Music industry: enforce copyright enforcement by surgically-implanted neural shunts, haha

by Stephan Kinsella on June 3, 2013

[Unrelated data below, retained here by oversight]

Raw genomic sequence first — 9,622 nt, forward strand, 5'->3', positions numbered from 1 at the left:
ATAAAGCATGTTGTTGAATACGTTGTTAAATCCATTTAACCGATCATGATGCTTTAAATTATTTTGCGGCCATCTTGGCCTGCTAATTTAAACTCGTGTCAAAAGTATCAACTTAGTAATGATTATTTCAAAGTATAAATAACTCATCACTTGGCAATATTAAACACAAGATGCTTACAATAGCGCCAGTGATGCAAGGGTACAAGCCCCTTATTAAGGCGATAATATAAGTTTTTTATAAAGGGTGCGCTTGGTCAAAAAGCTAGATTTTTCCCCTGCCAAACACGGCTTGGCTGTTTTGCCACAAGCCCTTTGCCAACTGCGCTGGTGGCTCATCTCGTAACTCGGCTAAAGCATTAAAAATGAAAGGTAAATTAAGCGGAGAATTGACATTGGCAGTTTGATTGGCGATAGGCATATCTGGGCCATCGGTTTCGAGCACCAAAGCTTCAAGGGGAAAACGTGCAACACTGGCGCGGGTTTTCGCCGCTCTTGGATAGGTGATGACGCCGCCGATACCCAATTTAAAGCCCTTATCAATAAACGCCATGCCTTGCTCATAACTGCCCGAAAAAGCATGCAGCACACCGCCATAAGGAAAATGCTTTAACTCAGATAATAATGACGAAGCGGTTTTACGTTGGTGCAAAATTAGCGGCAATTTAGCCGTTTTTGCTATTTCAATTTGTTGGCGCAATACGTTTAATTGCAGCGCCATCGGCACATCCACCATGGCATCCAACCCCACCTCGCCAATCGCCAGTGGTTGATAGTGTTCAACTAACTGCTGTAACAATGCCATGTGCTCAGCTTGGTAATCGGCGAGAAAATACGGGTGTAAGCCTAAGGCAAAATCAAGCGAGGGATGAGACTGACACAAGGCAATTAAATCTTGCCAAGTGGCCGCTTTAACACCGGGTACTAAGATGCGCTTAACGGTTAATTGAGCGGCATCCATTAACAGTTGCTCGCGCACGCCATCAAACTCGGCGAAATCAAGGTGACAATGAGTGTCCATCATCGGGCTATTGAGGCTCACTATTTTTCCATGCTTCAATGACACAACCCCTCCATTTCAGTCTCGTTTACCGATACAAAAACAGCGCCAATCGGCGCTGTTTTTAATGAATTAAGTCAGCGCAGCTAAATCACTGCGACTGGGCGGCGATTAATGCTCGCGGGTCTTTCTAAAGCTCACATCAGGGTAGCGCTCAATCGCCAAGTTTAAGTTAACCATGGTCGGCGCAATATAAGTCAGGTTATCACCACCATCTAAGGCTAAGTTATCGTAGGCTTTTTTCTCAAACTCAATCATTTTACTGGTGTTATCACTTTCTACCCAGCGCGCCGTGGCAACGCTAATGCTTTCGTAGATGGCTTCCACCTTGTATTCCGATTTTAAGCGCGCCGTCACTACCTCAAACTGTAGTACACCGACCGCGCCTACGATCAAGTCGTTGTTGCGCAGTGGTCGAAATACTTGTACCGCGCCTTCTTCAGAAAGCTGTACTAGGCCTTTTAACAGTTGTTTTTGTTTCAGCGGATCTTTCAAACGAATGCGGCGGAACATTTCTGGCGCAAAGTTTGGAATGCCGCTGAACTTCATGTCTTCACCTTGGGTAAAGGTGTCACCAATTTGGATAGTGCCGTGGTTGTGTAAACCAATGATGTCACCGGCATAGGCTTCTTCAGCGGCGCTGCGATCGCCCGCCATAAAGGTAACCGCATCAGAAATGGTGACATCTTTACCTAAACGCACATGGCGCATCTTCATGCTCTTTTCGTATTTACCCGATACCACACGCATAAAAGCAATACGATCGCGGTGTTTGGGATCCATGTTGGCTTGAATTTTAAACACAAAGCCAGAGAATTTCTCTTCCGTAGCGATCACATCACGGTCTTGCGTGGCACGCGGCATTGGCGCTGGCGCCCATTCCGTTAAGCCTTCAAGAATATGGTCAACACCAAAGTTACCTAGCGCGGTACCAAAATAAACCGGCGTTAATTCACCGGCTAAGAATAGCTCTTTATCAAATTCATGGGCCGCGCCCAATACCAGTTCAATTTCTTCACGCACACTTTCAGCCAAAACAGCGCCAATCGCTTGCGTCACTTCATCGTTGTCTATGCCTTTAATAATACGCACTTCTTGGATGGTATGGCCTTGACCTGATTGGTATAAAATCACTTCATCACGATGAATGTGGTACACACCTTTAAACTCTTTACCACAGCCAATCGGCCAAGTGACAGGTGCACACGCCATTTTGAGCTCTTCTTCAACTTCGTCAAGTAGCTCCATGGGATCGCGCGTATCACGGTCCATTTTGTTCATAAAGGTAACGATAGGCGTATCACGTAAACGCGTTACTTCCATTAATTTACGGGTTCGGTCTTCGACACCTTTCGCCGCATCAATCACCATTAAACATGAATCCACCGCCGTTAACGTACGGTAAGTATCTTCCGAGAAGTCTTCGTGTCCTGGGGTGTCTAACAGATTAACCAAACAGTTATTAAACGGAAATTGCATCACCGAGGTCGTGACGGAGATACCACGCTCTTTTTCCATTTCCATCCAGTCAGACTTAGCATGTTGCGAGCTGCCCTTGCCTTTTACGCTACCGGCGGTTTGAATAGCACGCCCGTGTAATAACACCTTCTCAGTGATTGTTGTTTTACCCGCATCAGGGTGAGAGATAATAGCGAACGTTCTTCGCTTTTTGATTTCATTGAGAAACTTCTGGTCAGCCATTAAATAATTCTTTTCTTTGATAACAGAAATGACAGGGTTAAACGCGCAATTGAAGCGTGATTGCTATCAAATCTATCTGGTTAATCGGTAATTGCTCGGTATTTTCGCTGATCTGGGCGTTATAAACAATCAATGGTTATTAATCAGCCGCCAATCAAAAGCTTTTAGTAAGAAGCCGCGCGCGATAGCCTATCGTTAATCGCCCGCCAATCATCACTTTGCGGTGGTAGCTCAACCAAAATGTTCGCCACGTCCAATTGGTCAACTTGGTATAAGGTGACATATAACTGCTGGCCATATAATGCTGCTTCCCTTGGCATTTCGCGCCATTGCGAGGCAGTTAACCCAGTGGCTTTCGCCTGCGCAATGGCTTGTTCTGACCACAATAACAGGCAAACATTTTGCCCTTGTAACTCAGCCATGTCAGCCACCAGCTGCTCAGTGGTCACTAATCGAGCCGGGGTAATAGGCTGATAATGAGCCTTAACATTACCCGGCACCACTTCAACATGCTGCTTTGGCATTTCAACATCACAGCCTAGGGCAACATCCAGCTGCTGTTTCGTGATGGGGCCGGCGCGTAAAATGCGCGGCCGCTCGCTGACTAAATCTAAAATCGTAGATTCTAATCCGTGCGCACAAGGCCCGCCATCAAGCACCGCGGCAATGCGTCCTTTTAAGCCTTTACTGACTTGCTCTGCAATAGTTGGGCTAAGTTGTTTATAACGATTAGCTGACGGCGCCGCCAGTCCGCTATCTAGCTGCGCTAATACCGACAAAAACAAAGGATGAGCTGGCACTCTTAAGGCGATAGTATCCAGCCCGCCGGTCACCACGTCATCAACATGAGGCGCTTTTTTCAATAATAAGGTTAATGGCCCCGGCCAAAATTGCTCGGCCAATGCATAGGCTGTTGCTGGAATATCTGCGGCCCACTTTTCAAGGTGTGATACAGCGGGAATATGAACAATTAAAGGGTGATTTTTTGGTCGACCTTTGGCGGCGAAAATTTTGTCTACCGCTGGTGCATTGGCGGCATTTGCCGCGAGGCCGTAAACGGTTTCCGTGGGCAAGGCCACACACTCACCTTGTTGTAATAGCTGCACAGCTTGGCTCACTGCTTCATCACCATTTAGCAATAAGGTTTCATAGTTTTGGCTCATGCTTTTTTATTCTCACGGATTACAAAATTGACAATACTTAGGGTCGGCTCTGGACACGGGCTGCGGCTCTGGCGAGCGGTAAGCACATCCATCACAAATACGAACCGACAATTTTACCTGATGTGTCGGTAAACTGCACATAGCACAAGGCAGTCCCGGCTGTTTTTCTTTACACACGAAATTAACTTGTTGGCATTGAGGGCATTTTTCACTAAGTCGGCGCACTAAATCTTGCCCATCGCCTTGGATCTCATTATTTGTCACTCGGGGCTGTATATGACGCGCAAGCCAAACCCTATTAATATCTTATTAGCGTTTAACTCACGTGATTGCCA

On This Week in Law #213, the hosts were discussing DRM and the upcoming X-Box One, and speculation, based on a Microsoft patent, about whether that system might move away from standard DRM to  “visual DRM“—an Orwellian system where the Kinect looks around the room with its camera, counts the number of people watching a movie being played, and asks for greater fees if it determines there are “too many” people in the room for a standard consumer/home license (go to around 1:05:13 for the beginning). Peter Biddle of Intel then mentions an experience he had years ago with secure digital music industry (SDMI)  people  trying to implement some kind of DRM for music similar to that used for DVDs and movies. He got frustrated and sarcastically suggested that the group lobby Congress to enact a law requiring every citizen to have a neural shunt embedded into the base of their neck to shut off the person’s eyes and ears when the device detects that they are observing watermarked content that they don’t have a license to watch or listen to. Instead of laughing at the absurd joke, or expressing dismay at the utter evil of this proposal, it generates a buzz of excitement among the music executives, and one of them asks, “can you do that?”

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